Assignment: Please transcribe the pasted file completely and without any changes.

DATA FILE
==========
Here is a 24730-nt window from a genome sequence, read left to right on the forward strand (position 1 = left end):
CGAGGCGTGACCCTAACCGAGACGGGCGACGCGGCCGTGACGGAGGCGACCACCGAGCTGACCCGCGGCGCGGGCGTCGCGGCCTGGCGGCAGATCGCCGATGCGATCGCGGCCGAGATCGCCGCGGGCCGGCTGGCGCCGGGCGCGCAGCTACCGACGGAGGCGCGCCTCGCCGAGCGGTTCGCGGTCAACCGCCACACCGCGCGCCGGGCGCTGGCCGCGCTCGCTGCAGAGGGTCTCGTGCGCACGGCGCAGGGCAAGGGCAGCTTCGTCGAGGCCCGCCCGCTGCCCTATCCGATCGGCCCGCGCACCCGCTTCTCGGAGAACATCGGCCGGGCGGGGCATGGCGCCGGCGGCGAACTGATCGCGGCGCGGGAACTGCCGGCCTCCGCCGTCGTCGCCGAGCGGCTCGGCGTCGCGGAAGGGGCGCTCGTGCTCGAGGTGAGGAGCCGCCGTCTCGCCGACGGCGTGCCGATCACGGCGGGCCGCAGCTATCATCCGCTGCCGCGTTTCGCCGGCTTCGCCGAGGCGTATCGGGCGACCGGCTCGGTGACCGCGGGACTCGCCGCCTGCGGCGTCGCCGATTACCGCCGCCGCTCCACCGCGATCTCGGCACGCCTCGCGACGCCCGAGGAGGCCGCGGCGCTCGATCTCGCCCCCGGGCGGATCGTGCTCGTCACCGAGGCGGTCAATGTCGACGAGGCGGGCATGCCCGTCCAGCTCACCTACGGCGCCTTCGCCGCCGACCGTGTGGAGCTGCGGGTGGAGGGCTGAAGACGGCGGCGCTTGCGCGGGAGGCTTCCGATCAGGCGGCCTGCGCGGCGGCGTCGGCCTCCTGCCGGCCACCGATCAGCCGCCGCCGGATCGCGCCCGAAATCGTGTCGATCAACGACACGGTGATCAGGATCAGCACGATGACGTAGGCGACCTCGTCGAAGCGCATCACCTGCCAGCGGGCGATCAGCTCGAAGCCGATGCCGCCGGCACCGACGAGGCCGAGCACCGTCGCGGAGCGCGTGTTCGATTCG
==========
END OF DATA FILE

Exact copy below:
Here is a 24730-nt window from a genome sequence, read left to right on the forward strand (position 1 = left end):
CGAGGCGTGACCCTAACCGAGACGGGCGACGCGGCCGTGACGGAGGCGACCACCGAGCTGACCCGCGGCGCGGGCGTCGCGGCCTGGCGGCAGATCGCCGATGCGATCGCGGCCGAGATCGCCGCGGGCCGGCTGGCGCCGGGCGCGCAGCTACCGACGGAGGCGCGCCTCGCCGAGCGGTTCGCGGTCAACCGCCACACCGCGCGCCGGGCGCTGGCCGCGCTCGCTGCAGAGGGTCTCGTGCGCACGGCGCAGGGCAAGGGCAGCTTCGTCGAGGCCCGCCCGCTGCCCTATCCGATCGGCCCGCGCACCCGCTTCTCGGAGAACATCGGCCGGGCGGGGCATGGCGCCGGCGGCGAACTGATCGCGGCGCGGGAACTGCCGGCCTCCGCCGTCGTCGCCGAGCGGCTCGGCGTCGCGGAAGGGGCGCTCGTGCTCGAGGTGAGGAGCCGCCGTCTCGCCGACGGCGTGCCGATCACGGCGGGCCGCAGCTATCATCCGCTGCCGCGTTTCGCCGGCTTCGCCGAGGCGTATCGGGCGACCGGCTCGGTGACCGCGGGACTCGCCGCCTGCGGCGTCGCCGATTACCGCCGCCGCTCCACCGCGATCTCGGCACGCCTCGCGACGCCCGAGGAGGCCGCGGCGCTCGATCTCGCCCCCGGGCGGATCGTGCTCGTCACCGAGGCGGTCAATGTCGACGAGGCGGGCATGCCCGTCCAGCTCACCTACGGCGCCTTCGCCGCCGACCGTGTGGAGCTGCGGGTGGAGGGCTGAAGACGGCGGCGCTTGCGCGGGAGGCTTCCGATCAGGCGGCCTGCGCGGCGGCGTCGGCCTCCTGCCGGCCACCGATCAGCCGCCGCCGGATCGCGCCCGAAATCGTGTCGATCAACGACACGGTGATCAGGATCAGCACGATGACGTAGGCGACCTCGTCGAAGCGCATCACCTGCCAGCGGGCGATCAGCTCGAAGCCGATGCCGCCGGCACCGACGAGGCCGAGCACCGTCGCGGAGCGCGTGTTCGATTCG